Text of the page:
Funk needs no comeback, the 70-year-old Clinton said, because funk never disappeared. It was repackaged—sampled—by dozens of artists like Snoop Dogg, Dr. Dre, Tupac, Jay Z, the Black Eyed Peas and Kirk Franklin. Some music industry experts say artists have sampled more from Clinton’s body of music than anyone’s, whether originally released under his name (Atomic Dog), Parliament (Aqua Boogie, Mothership Connection) or Funkadelic (Knee Deep, One Nation Under a Groove). Industry experts estimate the sampled work should have generated licensing fees worth tens of millions of dollars.

Clinton knows this well. Now.

He did not know it back in the early 1980s. He had financial problems, so he signed rights to his music over to Armen Boladian, who owned Westbound Records, the first label to which Funkadelic was signed. Boladian says the deal was a permanent transfer of ownership. Clinton says it was temporary.

The two sides have battled in court over this issue for years. Clinton has been on the losing end of several judicial decisions in the fight, although at one point a judge found that some of the contracts central to the legal battle had been altered, as Clinton had alleged.

In 2005, Clinton was awarded ownership rights to four Funkadelic records: {Hardcore Jollies}, {One Nation Under A Groove,} {Uncle Jam} and {Electric Spanking of War Babies}. Clinton said he set up a trust so that 25 percent of future earnings from those four records would go to the Barack Obama Academy, a public high school in Plainfield, N.J. That is the city where Clinton’s first doo-wop group, The Parliaments was formed around 1960.

“It’s a good deed, yeah,” Clinton said. “But it’s also some protection. Anybody try to take those records, it won’t be just us. It will be those kids, too.”

Clinton also now is suing the attorneys who represented him in another lawsuit against Universal Music Group regarding exclusive rights to Parliament and Parlet records. He alleges malpractice and negligence on their part. In May, Clinton settled a lawsuit with the Black Eyed Peas. He had claimed that the group sampled without his permission parts of his song “Knee Deep” for use in the song “Shut Up.” A mediator awarded Clinton damages in the case.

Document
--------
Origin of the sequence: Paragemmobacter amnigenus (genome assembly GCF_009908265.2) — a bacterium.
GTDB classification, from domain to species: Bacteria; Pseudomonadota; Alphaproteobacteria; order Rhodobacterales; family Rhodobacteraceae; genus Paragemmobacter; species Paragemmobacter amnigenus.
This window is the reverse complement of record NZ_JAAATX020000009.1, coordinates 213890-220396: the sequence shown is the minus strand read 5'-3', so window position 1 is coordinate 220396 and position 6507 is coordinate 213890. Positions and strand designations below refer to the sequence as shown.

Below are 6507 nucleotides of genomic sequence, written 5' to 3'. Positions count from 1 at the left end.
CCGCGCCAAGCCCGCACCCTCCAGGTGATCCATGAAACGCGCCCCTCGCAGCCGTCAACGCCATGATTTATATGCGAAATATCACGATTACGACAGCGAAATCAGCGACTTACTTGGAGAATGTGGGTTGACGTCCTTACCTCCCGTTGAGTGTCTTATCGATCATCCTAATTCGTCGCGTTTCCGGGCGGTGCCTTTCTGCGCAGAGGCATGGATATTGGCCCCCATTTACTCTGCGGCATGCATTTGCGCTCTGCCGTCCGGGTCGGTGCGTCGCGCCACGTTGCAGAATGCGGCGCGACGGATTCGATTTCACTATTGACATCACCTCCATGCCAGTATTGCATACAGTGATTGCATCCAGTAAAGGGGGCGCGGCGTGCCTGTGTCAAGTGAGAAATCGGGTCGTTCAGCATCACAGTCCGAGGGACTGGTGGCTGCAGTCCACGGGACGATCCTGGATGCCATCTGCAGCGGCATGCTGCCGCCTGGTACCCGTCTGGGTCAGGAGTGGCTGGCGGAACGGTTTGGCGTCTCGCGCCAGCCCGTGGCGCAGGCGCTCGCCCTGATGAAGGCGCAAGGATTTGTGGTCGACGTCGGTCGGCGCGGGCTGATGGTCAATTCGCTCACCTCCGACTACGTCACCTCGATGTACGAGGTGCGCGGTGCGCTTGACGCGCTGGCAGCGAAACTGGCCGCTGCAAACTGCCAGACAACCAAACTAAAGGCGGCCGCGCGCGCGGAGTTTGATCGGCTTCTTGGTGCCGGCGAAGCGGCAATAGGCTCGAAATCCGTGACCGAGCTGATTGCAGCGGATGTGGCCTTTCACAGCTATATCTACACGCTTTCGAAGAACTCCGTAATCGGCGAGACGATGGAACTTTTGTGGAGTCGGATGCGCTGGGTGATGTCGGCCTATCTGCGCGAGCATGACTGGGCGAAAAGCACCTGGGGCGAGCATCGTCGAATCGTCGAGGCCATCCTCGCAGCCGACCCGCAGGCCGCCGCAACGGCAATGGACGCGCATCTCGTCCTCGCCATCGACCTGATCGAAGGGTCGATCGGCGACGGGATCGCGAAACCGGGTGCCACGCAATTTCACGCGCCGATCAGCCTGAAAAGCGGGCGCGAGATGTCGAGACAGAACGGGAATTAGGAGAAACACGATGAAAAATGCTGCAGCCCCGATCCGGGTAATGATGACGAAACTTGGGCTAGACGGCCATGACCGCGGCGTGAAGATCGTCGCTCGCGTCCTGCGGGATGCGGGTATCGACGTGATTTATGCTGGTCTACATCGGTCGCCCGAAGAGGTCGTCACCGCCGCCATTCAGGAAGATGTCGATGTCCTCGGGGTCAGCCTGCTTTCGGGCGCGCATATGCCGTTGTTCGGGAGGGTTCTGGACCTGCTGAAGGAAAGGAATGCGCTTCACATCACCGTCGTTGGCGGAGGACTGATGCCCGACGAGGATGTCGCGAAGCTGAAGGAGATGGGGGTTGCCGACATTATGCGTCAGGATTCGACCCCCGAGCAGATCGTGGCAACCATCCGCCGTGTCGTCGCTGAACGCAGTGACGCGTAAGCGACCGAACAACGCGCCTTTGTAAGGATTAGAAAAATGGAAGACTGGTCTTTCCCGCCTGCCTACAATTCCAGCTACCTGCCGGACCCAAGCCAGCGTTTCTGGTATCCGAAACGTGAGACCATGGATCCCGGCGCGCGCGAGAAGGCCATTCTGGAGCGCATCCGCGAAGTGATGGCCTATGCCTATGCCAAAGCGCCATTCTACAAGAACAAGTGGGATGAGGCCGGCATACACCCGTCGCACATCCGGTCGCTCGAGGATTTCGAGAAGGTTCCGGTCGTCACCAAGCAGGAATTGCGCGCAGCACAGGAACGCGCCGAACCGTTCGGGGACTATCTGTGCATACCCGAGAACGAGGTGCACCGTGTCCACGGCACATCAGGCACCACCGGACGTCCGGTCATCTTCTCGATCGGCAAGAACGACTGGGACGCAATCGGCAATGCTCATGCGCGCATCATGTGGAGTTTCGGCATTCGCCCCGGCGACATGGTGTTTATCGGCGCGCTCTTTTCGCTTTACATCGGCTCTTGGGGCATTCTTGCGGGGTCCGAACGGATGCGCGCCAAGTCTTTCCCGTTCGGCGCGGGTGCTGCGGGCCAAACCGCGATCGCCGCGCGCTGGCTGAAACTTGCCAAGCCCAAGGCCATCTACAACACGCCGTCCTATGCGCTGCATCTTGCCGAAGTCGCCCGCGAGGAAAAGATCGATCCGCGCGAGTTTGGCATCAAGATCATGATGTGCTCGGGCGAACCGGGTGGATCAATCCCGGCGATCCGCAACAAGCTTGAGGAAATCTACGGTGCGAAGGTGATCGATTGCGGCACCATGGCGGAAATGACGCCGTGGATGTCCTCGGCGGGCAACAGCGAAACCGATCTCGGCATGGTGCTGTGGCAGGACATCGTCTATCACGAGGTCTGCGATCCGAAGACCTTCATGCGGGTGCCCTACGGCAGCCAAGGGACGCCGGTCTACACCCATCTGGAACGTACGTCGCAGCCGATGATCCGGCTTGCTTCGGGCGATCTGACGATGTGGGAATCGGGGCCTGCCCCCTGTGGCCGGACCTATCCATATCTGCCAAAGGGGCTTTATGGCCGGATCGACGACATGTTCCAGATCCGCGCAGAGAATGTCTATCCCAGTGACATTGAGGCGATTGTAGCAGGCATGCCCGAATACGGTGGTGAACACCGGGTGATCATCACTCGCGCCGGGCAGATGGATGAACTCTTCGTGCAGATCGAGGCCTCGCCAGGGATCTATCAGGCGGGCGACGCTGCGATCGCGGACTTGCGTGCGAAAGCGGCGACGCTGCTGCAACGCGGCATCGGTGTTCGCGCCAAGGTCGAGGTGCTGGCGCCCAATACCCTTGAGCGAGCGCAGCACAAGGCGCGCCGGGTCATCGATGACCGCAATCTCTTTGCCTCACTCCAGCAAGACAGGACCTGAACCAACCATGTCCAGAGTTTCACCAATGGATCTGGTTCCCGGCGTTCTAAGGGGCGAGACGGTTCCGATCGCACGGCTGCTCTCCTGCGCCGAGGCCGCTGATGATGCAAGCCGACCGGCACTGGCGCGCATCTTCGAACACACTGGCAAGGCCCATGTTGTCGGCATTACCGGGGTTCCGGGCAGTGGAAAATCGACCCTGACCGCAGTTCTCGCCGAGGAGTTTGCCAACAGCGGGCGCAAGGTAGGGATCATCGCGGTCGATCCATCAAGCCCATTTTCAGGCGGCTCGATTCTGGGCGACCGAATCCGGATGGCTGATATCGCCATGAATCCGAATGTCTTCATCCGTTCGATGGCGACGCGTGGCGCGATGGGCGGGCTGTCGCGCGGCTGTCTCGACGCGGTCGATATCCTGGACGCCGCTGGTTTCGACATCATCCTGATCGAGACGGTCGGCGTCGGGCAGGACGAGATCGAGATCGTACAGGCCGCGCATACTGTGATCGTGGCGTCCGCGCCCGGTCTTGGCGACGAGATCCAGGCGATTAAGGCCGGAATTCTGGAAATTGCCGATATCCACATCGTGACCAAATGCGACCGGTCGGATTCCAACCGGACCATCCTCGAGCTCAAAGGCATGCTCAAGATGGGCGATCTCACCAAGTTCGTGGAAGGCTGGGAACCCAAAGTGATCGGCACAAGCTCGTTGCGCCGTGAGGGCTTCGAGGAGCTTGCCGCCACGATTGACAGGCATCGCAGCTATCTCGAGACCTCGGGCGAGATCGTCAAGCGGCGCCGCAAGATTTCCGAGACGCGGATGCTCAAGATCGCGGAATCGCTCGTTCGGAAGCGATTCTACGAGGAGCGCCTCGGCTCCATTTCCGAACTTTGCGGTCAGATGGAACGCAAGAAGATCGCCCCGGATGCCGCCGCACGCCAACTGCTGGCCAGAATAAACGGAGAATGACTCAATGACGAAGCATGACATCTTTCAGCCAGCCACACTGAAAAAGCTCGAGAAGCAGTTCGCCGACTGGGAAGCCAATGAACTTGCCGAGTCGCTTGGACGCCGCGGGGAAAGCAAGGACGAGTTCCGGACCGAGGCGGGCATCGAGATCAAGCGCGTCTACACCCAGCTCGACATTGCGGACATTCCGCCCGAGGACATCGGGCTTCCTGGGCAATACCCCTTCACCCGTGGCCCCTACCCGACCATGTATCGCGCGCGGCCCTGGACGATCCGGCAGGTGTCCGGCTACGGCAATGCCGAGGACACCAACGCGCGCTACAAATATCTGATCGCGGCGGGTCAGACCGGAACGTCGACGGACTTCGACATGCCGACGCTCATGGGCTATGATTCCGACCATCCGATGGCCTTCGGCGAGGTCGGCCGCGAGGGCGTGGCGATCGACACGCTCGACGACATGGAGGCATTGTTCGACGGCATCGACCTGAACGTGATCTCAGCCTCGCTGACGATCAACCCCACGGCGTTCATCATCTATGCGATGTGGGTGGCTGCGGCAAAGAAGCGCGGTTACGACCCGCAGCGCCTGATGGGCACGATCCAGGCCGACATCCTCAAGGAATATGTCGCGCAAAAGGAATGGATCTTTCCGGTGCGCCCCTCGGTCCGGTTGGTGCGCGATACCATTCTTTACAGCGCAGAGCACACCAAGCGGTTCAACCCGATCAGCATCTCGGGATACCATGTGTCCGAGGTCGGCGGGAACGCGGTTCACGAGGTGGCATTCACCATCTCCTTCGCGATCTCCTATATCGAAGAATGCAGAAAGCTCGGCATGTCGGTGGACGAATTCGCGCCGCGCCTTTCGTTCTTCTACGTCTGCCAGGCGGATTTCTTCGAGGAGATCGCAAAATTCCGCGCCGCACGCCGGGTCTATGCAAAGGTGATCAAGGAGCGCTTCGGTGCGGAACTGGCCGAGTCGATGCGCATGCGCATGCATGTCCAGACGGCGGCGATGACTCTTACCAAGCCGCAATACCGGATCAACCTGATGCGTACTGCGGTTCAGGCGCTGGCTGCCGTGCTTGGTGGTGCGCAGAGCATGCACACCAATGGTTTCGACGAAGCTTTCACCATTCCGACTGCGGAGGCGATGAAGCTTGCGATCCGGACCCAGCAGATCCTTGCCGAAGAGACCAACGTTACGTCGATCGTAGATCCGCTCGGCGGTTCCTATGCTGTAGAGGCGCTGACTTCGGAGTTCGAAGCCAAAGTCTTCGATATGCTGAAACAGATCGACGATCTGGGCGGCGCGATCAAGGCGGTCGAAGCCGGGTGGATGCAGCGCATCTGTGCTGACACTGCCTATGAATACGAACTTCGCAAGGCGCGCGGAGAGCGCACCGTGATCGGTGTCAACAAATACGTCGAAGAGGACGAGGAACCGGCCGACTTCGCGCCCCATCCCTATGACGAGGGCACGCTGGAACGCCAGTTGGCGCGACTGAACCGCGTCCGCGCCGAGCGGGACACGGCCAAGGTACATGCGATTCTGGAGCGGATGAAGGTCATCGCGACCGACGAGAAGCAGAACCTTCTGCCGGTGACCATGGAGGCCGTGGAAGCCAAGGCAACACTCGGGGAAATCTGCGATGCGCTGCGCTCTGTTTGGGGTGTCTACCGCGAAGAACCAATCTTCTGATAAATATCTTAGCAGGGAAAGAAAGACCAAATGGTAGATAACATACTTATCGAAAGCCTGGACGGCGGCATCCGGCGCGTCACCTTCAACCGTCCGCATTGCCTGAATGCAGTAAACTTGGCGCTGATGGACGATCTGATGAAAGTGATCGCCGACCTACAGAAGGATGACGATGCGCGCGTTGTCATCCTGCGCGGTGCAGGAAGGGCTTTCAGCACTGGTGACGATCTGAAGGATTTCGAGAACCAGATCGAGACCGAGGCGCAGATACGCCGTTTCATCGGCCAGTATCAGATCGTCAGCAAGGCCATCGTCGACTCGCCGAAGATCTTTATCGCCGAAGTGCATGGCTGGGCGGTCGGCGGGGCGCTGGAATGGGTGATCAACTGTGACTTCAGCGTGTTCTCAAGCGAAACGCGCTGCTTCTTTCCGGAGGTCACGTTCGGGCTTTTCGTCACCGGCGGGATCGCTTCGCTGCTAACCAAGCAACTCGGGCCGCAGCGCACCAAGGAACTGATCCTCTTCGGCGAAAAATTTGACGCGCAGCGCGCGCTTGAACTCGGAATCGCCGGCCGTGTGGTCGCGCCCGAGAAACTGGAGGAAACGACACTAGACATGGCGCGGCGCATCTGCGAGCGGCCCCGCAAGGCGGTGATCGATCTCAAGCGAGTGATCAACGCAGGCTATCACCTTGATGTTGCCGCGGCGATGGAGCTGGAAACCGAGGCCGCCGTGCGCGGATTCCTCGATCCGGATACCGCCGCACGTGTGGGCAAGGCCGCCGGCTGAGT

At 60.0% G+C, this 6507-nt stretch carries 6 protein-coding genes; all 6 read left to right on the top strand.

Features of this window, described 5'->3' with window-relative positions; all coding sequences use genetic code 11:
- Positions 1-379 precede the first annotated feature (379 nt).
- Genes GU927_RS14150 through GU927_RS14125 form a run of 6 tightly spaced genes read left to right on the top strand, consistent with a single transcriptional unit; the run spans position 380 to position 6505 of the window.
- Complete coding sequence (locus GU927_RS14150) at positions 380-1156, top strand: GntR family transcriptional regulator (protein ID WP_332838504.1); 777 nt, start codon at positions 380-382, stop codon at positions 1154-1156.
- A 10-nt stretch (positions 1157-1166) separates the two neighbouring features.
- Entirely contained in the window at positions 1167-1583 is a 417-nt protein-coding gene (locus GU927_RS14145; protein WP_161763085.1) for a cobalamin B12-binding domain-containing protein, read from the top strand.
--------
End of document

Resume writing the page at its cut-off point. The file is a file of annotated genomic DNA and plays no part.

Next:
“I’m trying to get the word out,” Clinton said. “Yeah, it’s about us. But I want young artists to know and understand their rights.”

Clinton plans a book that will detail his career as well as his lengthy legal fights. His crew operates a blog, www.funkprobosci.com, that informs fans and offers free downloads. He’s preparing a youtube.com channel that will feature old cuts, live clips and new music. Recently, he quickly raised $50,000 over the Internet from fans to renovate his music studio.

“We got some music in the can. We’ve got to make sure we release it the right way. Wait until you hear the (stuff) me and Sly have been working on,” he said, referring to recent collaborations with his buddy Sly Stone. (Clinton said about recent reports that Sly is homeless and living in a trailer: “Sly has a house. He just don’t want to live in it.”)

“It’s hard keeping everybody in the group together, keeping them happy,” he said. “The industry, they want us to go away. But we’re not going away. Still a whole lot of money out there.”

Keith Harriston

Special to the AFRO